Tucker began with a little story, like this: two burglars, Bob and Al, are captured near the scene of a burglary and are given the “third degree” separately by the police. Each has to choose whether or not to confess and implicate the other. If neither man confesses, then both will serve one year on a charge of carrying a concealed weapon. If each confesses and implicates the other, both will go to prison for 10 years. However, if one burglar confesses and implicates the other, and the other burglar does not confess, the one who has collaborated with the police will go free, while the other burglar will go to prison for 20 years on the maximum charge.

The interesting thing about the scenario is that there’s a temptation to “defect” (rat on your partner) but it only works if the other guy doesn’t do it. If both defect, the result for both players is worse than if they had both “cooperated” (remained silent). In other words, selfish opportunism screws things up for both players. This apparent paradox was studied extensively by many people, including John Nash (of A Beautiful Mind fame, who won a Nobel for it) and Robert Axelrod. Axelrod’s specialty was the iterated prisoners’ dilemma, in which two or more players play multiple rounds of the basic prisoners’ dilemma, remembering history and trying to maximize their results according to different strategies. As described in his book The Evolution of Cooperation the selfish opportunistic strategies are not optimal. The best strategies over the long term are those that encourage mutual cooperation, not pure competition.

Too abstract, you say? Not applicable to real people in real situations? Consider gridlock. It’s a very common and obvious example of people each trying to take advantage of others’ cooperative nature, and screwing themselves and everyone else in the process. Four people who approach an intersection in a cooperative frame of mind will all get through it faster than four people who each try to rush the light and end up creating a traffic jam.

Still not good enough? Consider these examples, then:

  • Imagine two companies, competing in multiple markets. One (Microsoft) uses bundling or predatory pricing to drive another (Netscape) out of a market, or perhaps out of business altogether. Once that is achieved, the monopoly holder is able to prosper despite inferior products or service. The more innovative competitor is gone, and the market suffers.
  • Imagine several airlines, each charging about the same price for tickets. This works great for them, so long as nobody “defects” by undercutting the others and trying to gain market share. As soon as someone does that, a price war ensues and they’re all worse off than if they had all settled for the profits from the cooperative arrangement.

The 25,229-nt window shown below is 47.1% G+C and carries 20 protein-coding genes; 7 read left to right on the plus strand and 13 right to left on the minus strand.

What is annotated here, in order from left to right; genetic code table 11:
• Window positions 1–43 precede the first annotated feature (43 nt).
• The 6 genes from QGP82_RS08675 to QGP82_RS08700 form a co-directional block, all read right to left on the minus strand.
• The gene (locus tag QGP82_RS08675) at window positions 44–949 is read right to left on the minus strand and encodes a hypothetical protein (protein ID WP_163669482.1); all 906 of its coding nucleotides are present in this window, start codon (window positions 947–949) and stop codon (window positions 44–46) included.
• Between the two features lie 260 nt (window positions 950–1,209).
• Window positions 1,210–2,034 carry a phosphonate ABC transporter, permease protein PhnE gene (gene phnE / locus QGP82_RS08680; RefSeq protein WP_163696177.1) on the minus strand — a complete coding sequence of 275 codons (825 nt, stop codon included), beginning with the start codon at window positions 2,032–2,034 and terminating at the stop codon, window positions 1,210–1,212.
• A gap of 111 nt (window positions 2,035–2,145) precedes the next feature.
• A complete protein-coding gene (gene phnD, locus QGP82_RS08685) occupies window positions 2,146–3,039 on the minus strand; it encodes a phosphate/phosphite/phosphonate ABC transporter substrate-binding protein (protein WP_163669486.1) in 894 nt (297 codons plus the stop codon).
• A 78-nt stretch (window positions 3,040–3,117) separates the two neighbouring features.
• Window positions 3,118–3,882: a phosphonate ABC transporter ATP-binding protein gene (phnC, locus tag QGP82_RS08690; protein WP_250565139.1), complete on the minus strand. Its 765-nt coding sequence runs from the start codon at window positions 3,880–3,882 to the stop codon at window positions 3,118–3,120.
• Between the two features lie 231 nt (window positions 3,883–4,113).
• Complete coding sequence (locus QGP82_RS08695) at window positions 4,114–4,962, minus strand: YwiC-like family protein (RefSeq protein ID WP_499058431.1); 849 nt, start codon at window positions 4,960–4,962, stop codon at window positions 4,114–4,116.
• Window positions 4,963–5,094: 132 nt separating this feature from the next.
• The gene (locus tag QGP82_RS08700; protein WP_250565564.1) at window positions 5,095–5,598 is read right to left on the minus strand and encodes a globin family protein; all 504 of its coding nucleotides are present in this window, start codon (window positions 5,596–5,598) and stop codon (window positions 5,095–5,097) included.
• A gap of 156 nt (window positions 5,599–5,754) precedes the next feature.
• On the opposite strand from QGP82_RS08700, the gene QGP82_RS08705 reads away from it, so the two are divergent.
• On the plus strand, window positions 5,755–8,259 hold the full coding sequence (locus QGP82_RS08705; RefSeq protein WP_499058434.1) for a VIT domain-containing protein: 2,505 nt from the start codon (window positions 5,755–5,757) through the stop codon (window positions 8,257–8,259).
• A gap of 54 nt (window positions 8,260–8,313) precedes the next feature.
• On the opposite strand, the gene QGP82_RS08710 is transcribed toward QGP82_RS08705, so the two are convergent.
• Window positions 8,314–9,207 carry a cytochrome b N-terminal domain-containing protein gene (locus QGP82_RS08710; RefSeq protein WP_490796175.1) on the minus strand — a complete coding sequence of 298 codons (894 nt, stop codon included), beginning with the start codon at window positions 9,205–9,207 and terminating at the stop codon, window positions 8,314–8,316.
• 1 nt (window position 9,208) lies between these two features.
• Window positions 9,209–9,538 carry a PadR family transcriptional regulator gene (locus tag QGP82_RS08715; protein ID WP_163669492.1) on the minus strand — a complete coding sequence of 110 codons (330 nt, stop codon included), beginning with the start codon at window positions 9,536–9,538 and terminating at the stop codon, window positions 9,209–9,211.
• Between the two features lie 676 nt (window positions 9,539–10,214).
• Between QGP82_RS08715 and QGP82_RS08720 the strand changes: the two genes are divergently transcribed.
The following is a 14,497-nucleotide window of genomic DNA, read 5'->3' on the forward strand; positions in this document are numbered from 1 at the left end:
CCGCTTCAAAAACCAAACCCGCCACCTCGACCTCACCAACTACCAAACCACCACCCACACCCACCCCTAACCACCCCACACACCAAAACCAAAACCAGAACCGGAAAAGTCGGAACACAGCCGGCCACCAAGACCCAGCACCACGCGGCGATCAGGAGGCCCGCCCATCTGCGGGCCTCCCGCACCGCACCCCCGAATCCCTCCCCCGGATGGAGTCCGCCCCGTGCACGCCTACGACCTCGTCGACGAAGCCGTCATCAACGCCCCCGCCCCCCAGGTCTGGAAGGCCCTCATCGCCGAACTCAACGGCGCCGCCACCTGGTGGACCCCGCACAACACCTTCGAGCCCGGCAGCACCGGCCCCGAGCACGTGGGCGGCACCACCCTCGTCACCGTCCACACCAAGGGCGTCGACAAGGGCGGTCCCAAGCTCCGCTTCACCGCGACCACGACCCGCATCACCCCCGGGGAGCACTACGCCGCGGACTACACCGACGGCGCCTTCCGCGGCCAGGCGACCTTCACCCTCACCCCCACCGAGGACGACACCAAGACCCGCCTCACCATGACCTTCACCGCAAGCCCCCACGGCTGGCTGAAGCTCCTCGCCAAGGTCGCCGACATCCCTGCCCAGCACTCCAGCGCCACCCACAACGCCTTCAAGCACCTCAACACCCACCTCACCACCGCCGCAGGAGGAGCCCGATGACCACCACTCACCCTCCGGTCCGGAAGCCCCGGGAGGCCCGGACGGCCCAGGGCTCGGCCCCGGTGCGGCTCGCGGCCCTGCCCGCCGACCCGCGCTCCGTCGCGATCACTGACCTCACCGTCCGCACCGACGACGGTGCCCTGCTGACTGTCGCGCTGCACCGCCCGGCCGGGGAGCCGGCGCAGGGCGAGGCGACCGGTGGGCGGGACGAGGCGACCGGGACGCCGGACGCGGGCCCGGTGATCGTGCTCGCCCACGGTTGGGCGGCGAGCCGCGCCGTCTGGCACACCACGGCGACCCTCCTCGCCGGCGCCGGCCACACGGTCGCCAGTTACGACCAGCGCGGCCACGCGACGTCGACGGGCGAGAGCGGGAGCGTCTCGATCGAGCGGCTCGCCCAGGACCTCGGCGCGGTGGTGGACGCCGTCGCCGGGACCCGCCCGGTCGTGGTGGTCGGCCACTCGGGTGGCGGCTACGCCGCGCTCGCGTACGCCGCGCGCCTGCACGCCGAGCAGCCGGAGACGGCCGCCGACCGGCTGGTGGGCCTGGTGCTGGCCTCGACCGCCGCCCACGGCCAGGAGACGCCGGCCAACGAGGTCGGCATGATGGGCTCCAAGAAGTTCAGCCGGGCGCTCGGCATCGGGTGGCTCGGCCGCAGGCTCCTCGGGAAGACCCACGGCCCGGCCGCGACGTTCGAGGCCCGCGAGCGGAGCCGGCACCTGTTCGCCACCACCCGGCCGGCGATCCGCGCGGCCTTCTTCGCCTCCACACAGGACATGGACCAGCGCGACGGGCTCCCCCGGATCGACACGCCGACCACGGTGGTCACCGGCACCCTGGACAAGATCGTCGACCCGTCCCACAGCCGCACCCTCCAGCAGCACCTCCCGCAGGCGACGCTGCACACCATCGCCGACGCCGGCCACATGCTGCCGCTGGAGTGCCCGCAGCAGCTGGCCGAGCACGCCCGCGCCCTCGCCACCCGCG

Yes, these things really happen. Anybody who doesn’t see that is blind. A hasty interlocutor might at this point say that the second example shows how the selfish urge can defeat monopolistic schemes, but there’s a problem with that. The people who run companies know this stuff. Some of them knew this stuff before there was such a thing as game theory, and the others stayed awake in class. They know how to use game theory to their advantage, to profit from the first scenario and stay out of the second. They rely on people who didn’t stay awake in class to spread the dogma that lets them continue making money by means other than providing superior products and services. It suits their purposes very well indeed to have foot soldiers who reassure everyone that the “invisible hand” will take care of everything and there’s no reason for government to get involved. Another one of Axelrod’s results was that the only time opportunistic strategies do work is when there’s a high percentage of naive always-cooperate players for them to fleece.

So there you have it. From very basic game theory to real-life economics, the same principles hold true. Some people would have us believe that something will be magically different if we just turn this knob or push that button. That’s bunk. No rule is universal, but when a rule holds true across a broad variety of situations it’s less logical to believe it will break down in a new situation with no significant differences than that it will continue to hold true. Whether the proponents of such an illogical and counterfactual theory are simply naive or hope to benefit by convincing others of something they themselves don’t believe is unclear, but nobody who has studied game theory would ever be taken in.

Rest in peace, John von Neumann. Your work did make a difference.

Equality

“Daniel” over at Crooked Timber offers this comment about the equal-opportunity vs. equal-outcome debate:

I’ve never received (not for want of asking) a satisfactory answer from anyone who talks about “equality of opportunity” to the following two questions (also inspired by my time at business school, which I am coming to believe may have been less wasted than it seemed to be at the time)

1. What’s the point of doing anything if you’re not going to check whether it worked or not?
2. How do you find out whether a course of action worked or not, other than by the results?

The answer to question one is obvious: of course you have to check whether it worked or not. Question two is a good example of weasel wording: when he says “whether it worked or not” he’s talking about equal opportunity, but by the time he gets to “by the results” he’s talking about equal outcomes. He’s assuming an answer in the course of asking the question. One could measure whether opportunity was becoming more or less equal in a variety of ways other than by measuring outcomes. The most scientific, probably, would be to do a statistical analysis of the factors contributing to outcomes. If opportunity were becoming more equal, the sum of other factors would necessarily increase. Voila! Now you have a measurement of whether equal-opportunity programs are working, and an easy answer to a thoroughly specious question.

Supremely Uncivilized Vehicles